This week’s interview is with Saskatchewan Shockers coach Morris Thompson.
SHL Digest: This week, we’re talking to the new coach of the Saskatchewan Shockers, Morris Thompson.
Morris Thompson: I’m pleased to be here.
SHLD: What do you think of your team so far?
MT: There’s a lot of talent here, definitely. We’ve got a good core of young players with speed, with the potential for a sturdy defense and a reliable offense. And in Zeke [Zagurski], we’ve got one of the league’s better netminders. We got off to a bit of a slow start, but we’ve got the pieces to build a contender.
SHLD: Before you came to Saskatchewan, you were Ron Wright’s assistant in Michigan, so you know a lot about building a contender. Do you see any of the Wolves in the Shockers?
MT: Absolutely. Zeke has the same kind of unflappability that you see in [Dirk] Lundquist, and that’s a key to success for any goalie.
SHLD: At least if you can get him to stop eating hot dogs on the ice.
MT: Yeah, we had a talk about that. But in general, this team is willing to do the kind of unglamorous work in their own end that a lot of teams won’t. That’s what made Michigan so successful.
SHLD: And now you’re having to do battle with your old team, as well as the defending champs in Anchorage. What do you think it will take to reach the next level, to compete with those teams?
MT: It’s a matter of attitude. Any professional athlete wants to win; it’s in their nature. But the best athletes hate to lose, which isn’t the same thing. They hate losing so much that they’re willing to do whatever it takes to prevent it. They’ll practice shooting until their hands bleed. They’ll skate laps past the point that they feel they want to drop. They’ll push themselves to the limit, then they’ll keep going, because that’s what it takes to beat the best teams.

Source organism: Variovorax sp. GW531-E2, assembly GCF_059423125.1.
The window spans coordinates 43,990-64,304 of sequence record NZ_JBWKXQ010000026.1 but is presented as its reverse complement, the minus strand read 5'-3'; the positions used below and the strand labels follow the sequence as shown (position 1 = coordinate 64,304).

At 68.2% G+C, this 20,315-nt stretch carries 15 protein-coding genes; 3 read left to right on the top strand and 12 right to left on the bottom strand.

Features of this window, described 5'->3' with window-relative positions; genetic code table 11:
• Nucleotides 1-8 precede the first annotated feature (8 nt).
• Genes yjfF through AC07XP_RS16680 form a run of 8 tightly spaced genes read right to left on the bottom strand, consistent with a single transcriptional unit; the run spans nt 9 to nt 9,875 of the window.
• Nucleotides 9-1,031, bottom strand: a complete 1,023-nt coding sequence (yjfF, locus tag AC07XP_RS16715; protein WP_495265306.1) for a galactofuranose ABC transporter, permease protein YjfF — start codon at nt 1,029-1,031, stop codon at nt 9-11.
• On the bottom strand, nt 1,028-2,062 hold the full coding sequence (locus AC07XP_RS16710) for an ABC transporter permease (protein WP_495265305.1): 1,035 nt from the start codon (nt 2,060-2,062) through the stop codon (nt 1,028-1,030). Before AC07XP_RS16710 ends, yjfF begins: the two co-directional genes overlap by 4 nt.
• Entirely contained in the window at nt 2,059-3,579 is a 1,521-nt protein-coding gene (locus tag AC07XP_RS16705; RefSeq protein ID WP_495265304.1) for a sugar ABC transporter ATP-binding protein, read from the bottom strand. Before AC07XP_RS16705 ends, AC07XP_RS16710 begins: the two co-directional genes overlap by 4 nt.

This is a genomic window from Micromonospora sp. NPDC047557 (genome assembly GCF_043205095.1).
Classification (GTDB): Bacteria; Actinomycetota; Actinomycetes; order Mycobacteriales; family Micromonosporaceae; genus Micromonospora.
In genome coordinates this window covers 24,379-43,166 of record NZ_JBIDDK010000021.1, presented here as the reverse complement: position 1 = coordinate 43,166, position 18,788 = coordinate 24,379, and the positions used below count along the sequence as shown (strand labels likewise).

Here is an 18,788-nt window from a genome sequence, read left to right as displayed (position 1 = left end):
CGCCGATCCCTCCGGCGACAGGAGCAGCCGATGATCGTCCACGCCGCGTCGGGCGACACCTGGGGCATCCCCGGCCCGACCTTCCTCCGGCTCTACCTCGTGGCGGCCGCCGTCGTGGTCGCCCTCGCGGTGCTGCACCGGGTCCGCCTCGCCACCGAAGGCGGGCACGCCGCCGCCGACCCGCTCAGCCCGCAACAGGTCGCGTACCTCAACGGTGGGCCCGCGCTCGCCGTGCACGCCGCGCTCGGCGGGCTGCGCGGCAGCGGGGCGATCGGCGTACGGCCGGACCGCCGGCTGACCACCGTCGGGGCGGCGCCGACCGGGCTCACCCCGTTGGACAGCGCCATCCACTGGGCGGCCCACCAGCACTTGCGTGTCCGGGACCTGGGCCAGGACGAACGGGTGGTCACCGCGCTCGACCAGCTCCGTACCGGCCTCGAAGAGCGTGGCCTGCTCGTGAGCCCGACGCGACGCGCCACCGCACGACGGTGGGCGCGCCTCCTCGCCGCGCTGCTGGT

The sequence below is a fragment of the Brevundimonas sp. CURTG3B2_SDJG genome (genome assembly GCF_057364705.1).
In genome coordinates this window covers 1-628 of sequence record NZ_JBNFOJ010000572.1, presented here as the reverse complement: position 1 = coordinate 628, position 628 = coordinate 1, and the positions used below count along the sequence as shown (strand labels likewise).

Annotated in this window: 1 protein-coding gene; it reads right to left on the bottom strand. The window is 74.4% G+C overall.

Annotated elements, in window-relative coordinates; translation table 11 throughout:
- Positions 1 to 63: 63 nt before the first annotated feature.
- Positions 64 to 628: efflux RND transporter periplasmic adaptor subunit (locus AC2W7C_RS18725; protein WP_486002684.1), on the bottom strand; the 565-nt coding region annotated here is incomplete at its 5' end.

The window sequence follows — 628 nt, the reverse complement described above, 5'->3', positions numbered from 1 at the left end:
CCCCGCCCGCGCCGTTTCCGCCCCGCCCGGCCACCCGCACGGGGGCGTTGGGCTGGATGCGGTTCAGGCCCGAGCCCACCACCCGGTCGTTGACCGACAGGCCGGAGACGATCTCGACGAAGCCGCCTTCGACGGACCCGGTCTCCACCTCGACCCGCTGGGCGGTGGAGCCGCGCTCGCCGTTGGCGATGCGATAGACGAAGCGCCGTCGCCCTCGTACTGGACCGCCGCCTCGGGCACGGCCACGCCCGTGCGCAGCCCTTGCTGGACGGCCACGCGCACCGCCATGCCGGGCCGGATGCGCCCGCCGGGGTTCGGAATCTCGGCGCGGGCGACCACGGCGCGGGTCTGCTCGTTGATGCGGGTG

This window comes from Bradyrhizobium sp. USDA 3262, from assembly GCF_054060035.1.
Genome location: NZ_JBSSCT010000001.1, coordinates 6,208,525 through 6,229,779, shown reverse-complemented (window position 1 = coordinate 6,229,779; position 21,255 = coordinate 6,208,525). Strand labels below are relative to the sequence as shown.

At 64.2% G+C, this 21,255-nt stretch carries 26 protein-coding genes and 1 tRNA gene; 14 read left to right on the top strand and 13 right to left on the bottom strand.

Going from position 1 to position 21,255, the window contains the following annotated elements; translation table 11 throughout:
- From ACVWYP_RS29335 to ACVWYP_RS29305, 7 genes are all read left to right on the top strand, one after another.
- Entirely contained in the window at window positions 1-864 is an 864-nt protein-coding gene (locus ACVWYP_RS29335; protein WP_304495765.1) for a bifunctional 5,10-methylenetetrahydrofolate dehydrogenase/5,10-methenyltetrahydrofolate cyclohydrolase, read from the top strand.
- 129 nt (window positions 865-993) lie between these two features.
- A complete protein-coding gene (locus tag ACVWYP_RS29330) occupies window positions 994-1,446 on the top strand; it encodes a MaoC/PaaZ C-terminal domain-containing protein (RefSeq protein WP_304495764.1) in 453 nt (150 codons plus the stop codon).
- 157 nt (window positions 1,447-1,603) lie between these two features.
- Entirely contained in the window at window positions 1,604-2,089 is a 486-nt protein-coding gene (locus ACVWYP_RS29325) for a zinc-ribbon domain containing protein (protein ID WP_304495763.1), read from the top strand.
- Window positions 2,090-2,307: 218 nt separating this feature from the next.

SHLD: And you think that attitude has been missing in Saskatchewan?
MT: Frankly, yeah. The stories you heard about the Shockers, they were kind of the joke of the league. You’d hear about guys getting drunk and getting arrested at the airport, or guys microwaving burritos and setting the locker room on fire, and you’d just shake your head.
SHLD: They’ve definitely had some crazy stories, yeah.
MT: Whenever the Shockers would play us, we’d be licking our chops, because we knew we could skunk them. They had plenty of talent, but they didn’t know what to do with it.
SHLD: And you’re looking to change that.
MT: Exactly. Just like Michigan, we want to be the team nobody wants to play. You might beat us on any given night, but we won’t make it easy. You’ll have to work your butt off and take a beating if you’re going to get that W.
SHLD: Tell us a little bit about what you’re like away from the arena. Are you married? Do you have kids? What do you do for fun?
MT: I am married, and we’ve got a 3-year-old daughter. She’s the joy of my life. As for fun: During the season, honestly, my focus is here at the rink. During the offseason, though, I make it a point to unplug. We like to go hiking and bike riding. And I like to work on my car?
SHLD: Cool! What kind of car do you have?
MT: It’s a ’67 Mustang. I found it in a field, a total heap. Paid $200 for it. And for the last 5 years, I’ve been restoring it, bringing it back to life piece by piece.
SHLD: Man, that sounds like a lot of work.
MT: It is. But I’m not afraid of work. And it’s almost sort of meditative, just me out in the garage with Sally. It’s a great way to decompress from the stress and chaos of the season.
SHLD: Sounds very nice. That about wraps up our interview for today. Thanks for your time, Morris, and good luck this season!
MT: We’re going to do our best.